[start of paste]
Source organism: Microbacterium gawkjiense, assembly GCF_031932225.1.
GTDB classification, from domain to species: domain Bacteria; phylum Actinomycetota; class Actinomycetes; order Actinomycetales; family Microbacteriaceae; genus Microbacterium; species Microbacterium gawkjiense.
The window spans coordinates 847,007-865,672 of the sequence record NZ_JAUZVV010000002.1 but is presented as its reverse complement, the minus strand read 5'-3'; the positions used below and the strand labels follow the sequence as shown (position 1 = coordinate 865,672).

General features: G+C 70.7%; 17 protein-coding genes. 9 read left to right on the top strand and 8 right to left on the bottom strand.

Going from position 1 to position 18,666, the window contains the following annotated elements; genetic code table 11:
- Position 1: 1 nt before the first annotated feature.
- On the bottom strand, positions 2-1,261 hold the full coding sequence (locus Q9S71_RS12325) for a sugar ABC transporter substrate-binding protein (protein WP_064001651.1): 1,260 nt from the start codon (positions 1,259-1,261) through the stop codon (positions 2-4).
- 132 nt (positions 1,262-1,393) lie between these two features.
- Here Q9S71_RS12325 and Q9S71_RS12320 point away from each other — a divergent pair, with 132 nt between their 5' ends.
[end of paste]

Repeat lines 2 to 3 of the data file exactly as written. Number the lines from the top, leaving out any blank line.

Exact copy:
GTDB classification, from domain to species: domain Bacteria; phylum Actinomycetota; class Actinomycetes; order Actinomycetales; family Microbacteriaceae; genus Microbacterium; species Microbacterium gawkjiense.
The window spans coordinates 847,007-865,672 of the sequence record NZ_JAUZVV010000002.1 but is presented as its reverse complement, the minus strand read 5'-3'; the positions used below and the strand labels follow the sequence as shown (position 1 = coordinate 865,672).